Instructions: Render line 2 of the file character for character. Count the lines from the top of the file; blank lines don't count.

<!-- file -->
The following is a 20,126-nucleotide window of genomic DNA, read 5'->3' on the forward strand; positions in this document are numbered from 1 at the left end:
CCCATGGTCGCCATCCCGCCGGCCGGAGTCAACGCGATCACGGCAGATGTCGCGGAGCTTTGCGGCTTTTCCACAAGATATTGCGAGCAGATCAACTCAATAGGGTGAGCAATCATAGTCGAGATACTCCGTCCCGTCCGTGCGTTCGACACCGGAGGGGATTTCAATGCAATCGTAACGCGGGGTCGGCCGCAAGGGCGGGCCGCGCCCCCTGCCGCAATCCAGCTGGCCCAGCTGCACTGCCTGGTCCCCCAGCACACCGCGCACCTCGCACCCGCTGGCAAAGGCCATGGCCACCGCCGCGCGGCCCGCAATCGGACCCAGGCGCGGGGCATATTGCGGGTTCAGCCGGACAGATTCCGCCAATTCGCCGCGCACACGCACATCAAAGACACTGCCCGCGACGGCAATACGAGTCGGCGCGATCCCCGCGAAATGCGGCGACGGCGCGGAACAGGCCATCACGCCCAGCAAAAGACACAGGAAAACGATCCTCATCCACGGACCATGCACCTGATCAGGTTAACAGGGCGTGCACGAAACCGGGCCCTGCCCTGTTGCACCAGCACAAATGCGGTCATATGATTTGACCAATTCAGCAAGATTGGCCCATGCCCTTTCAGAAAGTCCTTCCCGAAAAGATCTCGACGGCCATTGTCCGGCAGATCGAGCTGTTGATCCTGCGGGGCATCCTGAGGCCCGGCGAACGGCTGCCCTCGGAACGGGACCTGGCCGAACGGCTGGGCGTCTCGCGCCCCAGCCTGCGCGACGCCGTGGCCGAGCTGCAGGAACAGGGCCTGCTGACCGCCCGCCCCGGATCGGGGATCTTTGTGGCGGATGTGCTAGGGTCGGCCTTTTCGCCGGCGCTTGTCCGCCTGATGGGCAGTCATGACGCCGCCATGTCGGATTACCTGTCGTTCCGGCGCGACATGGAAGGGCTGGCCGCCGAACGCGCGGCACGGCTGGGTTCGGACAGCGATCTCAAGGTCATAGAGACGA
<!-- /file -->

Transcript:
CCCATGGTCGCCATCCCGCCGGCCGGAGTCAACGCGATCACGGCAGATGTCGCGGAGCTTTGCGGCTTTTCCACAAGATATTGCGAGCAGATCAACTCAATAGGGTGAGCAATCATAGTCGAGATACTCCGTCCCGTCCGTGCGTTCGACACCGGAGGGGATTTCAATGCAATCGTAACGCGGGGTCGGCCGCAAGGGCGGGCCGCGCCCCCTGCCGCAATCCAGCTGGCCCAGCTGCACTGCCTGGTCCCCCAGCACACCGCGCACCTCGCACCCGCTGGCAAAGGCCATGGCCACCGCCGCGCGGCCCGCAATCGGACCCAGGCGCGGGGCATATTGCGGGTTCAGCCGGACAGATTCCGCCAATTCGCCGCGCACACGCACATCAAAGACACTGCCCGCGACGGCAATACGAGTCGGCGCGATCCCCGCGAAATGCGGCGACGGCGCGGAACAGGCCATCACGCCCAGCAAAAGACACAGGAAAACGATCCTCATCCACGGACCATGCACCTGATCAGGTTAACAGGGCGTGCACGAAACCGGGCCCTGCCCTGTTGCACCAGCACAAATGCGGTCATATGATTTGACCAATTCAGCAAGATTGGCCCATGCCCTTTCAGAAAGTCCTTCCCGAAAAGATCTCGACGGCCATTGTCCGGCAGATCGAGCTGTTGATCCTGCGGGGCATCCTGAGGCCCGGCGAACGGCTGCCCTCGGAACGGGACCTGGCCGAACGGCTGGGCGTCTCGCGCCCCAGCCTGCGCGACGCCGTGGCCGAGCTGCAGGAACAGGGCCTGCTGACCGCCCGCCCCGGATCGGGGATCTTTGTGGCGGATGTGCTAGGGTCGGCCTTTTCGCCGGCGCTTGTCCGCCTGATGGGCAGTCATGACGCCGCCATGTCGGATTACCTGTCGTTCCGGCGCGACATGGAAGGGCTGGCCGCCGAACGCGCGGCACGGCTGGGTTCGGACAGCGATCTCAAGGTCATAGAGACGA